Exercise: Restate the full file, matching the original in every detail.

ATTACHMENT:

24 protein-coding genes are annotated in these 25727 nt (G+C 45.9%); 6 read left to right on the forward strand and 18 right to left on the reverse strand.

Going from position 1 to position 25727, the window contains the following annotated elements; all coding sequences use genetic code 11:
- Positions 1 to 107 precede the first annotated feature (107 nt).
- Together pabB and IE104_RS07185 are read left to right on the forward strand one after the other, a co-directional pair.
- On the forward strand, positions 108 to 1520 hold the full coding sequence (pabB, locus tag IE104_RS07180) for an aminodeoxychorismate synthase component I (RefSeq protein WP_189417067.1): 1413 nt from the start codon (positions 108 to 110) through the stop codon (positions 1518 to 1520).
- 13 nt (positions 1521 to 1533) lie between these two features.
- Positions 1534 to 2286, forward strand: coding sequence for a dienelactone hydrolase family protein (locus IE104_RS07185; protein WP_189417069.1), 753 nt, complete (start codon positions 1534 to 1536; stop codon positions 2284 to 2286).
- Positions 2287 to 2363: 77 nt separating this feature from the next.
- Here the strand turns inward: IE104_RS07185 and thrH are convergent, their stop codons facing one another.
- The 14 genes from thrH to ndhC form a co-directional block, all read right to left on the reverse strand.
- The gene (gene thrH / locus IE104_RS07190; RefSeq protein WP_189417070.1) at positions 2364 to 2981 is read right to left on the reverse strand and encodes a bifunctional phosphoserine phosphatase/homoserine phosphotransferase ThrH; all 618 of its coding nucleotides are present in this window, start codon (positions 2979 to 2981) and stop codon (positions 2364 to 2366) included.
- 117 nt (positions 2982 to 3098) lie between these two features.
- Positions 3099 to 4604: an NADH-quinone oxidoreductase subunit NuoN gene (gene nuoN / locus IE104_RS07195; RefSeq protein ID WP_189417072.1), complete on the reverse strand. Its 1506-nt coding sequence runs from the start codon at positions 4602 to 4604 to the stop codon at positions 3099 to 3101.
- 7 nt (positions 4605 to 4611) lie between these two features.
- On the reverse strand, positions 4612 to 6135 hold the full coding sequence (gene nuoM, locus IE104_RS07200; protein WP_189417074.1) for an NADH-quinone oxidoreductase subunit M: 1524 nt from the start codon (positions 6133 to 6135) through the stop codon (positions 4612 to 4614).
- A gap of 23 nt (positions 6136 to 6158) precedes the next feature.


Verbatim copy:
24 protein-coding genes are annotated in these 25727 nt (G+C 45.9%); 6 read left to right on the forward strand and 18 right to left on the reverse strand.

Going from position 1 to position 25727, the window contains the following annotated elements; all coding sequences use genetic code 11:
- Positions 1 to 107 precede the first annotated feature (107 nt).
- Together pabB and IE104_RS07185 are read left to right on the forward strand one after the other, a co-directional pair.
- On the forward strand, positions 108 to 1520 hold the full coding sequence (pabB, locus tag IE104_RS07180) for an aminodeoxychorismate synthase component I (RefSeq protein WP_189417067.1): 1413 nt from the start codon (positions 108 to 110) through the stop codon (positions 1518 to 1520).
- 13 nt (positions 1521 to 1533) lie between these two features.
- Positions 1534 to 2286, forward strand: coding sequence for a dienelactone hydrolase family protein (locus IE104_RS07185; protein WP_189417069.1), 753 nt, complete (start codon positions 1534 to 1536; stop codon positions 2284 to 2286).
- Positions 2287 to 2363: 77 nt separating this feature from the next.
- Here the strand turns inward: IE104_RS07185 and thrH are convergent, their stop codons facing one another.
- The 14 genes from thrH to ndhC form a co-directional block, all read right to left on the reverse strand.
- The gene (gene thrH / locus IE104_RS07190; RefSeq protein WP_189417070.1) at positions 2364 to 2981 is read right to left on the reverse strand and encodes a bifunctional phosphoserine phosphatase/homoserine phosphotransferase ThrH; all 618 of its coding nucleotides are present in this window, start codon (positions 2979 to 2981) and stop codon (positions 2364 to 2366) included.
- 117 nt (positions 2982 to 3098) lie between these two features.
- Positions 3099 to 4604: an NADH-quinone oxidoreductase subunit NuoN gene (gene nuoN / locus IE104_RS07195; RefSeq protein ID WP_189417072.1), complete on the reverse strand. Its 1506-nt coding sequence runs from the start codon at positions 4602 to 4604 to the stop codon at positions 3099 to 3101.
- 7 nt (positions 4605 to 4611) lie between these two features.
- On the reverse strand, positions 4612 to 6135 hold the full coding sequence (gene nuoM, locus IE104_RS07200; protein WP_189417074.1) for an NADH-quinone oxidoreductase subunit M: 1524 nt from the start codon (positions 6133 to 6135) through the stop codon (positions 4612 to 4614).
- A gap of 23 nt (positions 6136 to 6158) precedes the next feature.